It was not by only suspicion or conjecture that the jury found appellant guilty of second degree murder. If the jury chose to believe the State's witnesses and drew inferences from the totality of the circumstances, as is its prerogative, our role is not to inquire into that evidence and determine a different outcome. We agree with the trial court that the evidence could lead a rational trier of fact reasonably to find that appellant was guilty of second degree murder.
Finally, appellant's protestations to the contrary notwithstanding, the jury was at liberty to infer from the fact that the fatal shots were fired from a .9 millimeter and a .44 caliber handgun that there were two assailants and, in conjunction with the evidence that appellant and Mathis were the only two persons seen with McCoy and with each other after the murder, that appellant and Mathis each fired a shot into McCoy's head. Were we to evaluate each of the above circumstances as "links" which, if broken, would result in a break in the chain, we might find rejecting appellant's assail on his conviction problematic. Hebron and Pressley, however, teach us that our task is to determine whether the circumstantial evidence in this case "is made up of a union and combination of the strength of all its strands," rather than being dependent upon one link. We neither conclude that the versions of events offered by appellant is supported equally by the evidence to the version of events advanced by the State, nor that the jury was required to speculate or engage in conjecture in its finding of guilt. Taylor, 346 Md. at 458.
E. THE ULTIMATE FACT: APPELLANT AT LEAST AIDED OR ABETTED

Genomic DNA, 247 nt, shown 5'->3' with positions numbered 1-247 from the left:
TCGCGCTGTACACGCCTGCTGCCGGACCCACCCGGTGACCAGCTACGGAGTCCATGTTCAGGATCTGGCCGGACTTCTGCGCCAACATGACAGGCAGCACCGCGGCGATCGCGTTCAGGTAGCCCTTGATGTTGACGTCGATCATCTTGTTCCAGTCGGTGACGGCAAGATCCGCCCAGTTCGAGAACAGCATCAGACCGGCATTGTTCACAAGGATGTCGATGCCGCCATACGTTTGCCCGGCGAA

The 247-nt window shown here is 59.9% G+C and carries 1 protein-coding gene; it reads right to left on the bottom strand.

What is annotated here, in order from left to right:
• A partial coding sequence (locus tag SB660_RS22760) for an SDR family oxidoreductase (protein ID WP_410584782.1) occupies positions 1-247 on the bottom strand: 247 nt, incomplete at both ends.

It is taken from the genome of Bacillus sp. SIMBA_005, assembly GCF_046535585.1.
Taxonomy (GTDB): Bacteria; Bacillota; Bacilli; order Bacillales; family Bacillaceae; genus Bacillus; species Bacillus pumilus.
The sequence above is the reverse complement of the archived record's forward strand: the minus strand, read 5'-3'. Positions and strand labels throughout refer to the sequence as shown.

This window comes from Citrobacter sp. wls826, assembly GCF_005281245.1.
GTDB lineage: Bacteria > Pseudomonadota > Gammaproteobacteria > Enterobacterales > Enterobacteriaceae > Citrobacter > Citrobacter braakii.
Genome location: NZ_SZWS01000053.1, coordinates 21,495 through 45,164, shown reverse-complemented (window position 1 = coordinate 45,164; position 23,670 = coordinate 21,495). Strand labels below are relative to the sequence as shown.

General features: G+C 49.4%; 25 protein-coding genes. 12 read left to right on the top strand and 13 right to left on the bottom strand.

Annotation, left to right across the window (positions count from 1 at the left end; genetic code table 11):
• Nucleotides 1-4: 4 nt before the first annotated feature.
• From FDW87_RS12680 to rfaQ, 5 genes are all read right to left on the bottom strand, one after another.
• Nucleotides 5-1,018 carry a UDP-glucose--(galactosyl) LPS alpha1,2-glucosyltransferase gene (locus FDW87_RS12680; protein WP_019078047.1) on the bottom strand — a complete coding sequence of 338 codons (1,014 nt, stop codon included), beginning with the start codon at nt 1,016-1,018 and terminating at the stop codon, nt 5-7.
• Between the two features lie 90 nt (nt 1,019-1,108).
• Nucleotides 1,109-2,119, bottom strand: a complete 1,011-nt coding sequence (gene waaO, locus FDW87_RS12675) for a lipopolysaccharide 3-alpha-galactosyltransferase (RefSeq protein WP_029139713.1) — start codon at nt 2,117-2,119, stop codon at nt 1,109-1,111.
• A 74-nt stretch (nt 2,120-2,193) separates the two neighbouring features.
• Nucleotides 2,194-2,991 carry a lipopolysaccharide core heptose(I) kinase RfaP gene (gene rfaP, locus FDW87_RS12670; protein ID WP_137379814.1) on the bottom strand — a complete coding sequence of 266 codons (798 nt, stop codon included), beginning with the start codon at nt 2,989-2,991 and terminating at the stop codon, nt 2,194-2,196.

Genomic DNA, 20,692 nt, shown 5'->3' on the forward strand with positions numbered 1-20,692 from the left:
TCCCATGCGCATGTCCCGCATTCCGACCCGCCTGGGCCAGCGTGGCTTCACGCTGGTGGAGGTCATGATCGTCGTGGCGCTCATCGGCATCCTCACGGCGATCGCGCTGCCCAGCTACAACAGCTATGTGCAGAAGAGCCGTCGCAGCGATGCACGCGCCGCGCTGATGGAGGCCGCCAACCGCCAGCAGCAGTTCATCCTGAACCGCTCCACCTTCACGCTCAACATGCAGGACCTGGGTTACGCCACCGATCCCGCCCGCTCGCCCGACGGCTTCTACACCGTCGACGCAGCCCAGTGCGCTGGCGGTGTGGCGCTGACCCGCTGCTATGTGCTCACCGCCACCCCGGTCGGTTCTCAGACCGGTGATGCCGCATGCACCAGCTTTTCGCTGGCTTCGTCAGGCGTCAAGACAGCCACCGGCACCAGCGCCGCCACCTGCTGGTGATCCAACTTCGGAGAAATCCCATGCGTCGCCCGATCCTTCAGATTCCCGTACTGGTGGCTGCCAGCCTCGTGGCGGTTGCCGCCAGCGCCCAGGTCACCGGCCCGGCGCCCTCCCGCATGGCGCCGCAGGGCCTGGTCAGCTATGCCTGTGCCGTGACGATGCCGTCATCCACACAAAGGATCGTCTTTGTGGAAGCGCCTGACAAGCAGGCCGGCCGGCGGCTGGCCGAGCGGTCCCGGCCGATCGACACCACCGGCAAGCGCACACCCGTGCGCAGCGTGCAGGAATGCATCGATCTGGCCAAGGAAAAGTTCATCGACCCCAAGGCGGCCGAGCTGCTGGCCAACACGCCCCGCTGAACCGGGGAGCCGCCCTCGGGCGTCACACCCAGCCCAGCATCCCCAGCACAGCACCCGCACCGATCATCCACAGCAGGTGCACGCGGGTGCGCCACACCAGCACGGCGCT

In sum, we conclude from our review of the record that the circumstantial evidence adduced was sufficient to support appellant's conviction as a principal. When, as here, a conviction is based entirely on multiple strands of circumstantial evidence from which the jury may find guilt without engaging in speculation or conjecture, the fact finder is not required to give credence to hypotheses offered by appellant to exculpate himself.
In the instant case, given the relative ease in arriving at the conclusion that the evidence established appellant's presence at the scene of the crime, the only question remaining for resolution by the trial judge was whether there was evidence of appellant's participation in the criminal episode. We conclude that there was.
The determination that there existed an evidentiary predicate from which the jury could decide whether — and to what degree appellant was involved, removed the issues of his presence and participation from the realm of speculation as proscribed by Maryland law. Taylor, 346 Md. at 458. Having decided that there was evidence from which the jury could determine that appellant's involvement was that of a participant while present during the commission of the crime, the trial judge's role in evaluating the evidence was concluded and it then became the jury's function to assess the credibility of the witnesses and accord what it considered the proper weight to (1) the evidence of his presence at the scene of the crime and (2) the incriminating nature of appellant's actions. Accordingly, we hold that the trial court's ruling on the threshold issue of the existence, vel non, of evidence of appellant's presence at the scene of the crime and participation was proper and that the court did not err by denying appellant's motion for judgment of acquittal and in submitting the case to the jury.
II PROSECUTOR'S REFERENCE TO PRIOR PROCEEDING
Appellant next contends that the trial court erred in refusing to declare a mistrial after the prosecutor revealed to the jury that there had been a prior trial for the same offense. During the direct examination of Shirley Gladney, the prosecutor asked the witness if she recalled "testifying in this matter in an earlier trial date." Appellant objected and, outside the presence of the jury, requested a mistrial, which the trial court denied. We perceive no abuse of discretion with the trial court's decision.